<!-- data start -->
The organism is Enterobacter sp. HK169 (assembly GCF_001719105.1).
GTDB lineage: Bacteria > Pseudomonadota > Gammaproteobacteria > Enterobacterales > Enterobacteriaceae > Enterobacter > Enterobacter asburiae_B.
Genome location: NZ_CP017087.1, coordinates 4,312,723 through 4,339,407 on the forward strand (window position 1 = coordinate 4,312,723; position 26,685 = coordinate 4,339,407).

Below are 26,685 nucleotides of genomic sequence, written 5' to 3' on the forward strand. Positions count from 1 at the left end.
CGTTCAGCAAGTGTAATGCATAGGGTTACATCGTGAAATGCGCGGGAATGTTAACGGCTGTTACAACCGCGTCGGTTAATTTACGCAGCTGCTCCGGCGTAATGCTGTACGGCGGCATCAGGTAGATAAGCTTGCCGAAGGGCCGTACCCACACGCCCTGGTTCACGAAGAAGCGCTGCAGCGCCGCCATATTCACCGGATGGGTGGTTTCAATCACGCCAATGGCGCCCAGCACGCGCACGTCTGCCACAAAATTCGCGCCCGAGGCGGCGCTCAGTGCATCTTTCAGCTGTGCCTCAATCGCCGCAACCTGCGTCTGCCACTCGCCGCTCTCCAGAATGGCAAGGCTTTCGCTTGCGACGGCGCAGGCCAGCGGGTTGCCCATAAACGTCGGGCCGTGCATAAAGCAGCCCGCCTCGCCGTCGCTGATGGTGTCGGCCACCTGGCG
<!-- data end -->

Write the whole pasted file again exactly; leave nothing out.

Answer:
The organism is Enterobacter sp. HK169 (assembly GCF_001719105.1).
GTDB lineage: Bacteria > Pseudomonadota > Gammaproteobacteria > Enterobacterales > Enterobacteriaceae > Enterobacter > Enterobacter asburiae_B.
Genome location: NZ_CP017087.1, coordinates 4,312,723 through 4,339,407 on the forward strand (window position 1 = coordinate 4,312,723; position 26,685 = coordinate 4,339,407).

Below are 26,685 nucleotides of genomic sequence, written 5' to 3' on the forward strand. Positions count from 1 at the left end.
CGTTCAGCAAGTGTAATGCATAGGGTTACATCGTGAAATGCGCGGGAATGTTAACGGCTGTTACAACCGCGTCGGTTAATTTACGCAGCTGCTCCGGCGTAATGCTGTACGGCGGCATCAGGTAGATAAGCTTGCCGAAGGGCCGTACCCACACGCCCTGGTTCACGAAGAAGCGCTGCAGCGCCGCCATATTCACCGGATGGGTGGTTTCAATCACGCCAATGGCGCCCAGCACGCGCACGTCTGCCACAAAATTCGCGCCCGAGGCGGCGCTCAGTGCATCTTTCAGCTGTGCCTCAATCGCCGCAACCTGCGTCTGCCACTCGCCGCTCTCCAGAATGGCAAGGCTTTCGCTTGCGACGGCGCAGGCCAGCGGGTTGCCCATAAACGTCGGGCCGTGCATAAAGCAGCCCGCCTCGCCGTCGCTGATGGTGTCGGCCACCTGGCG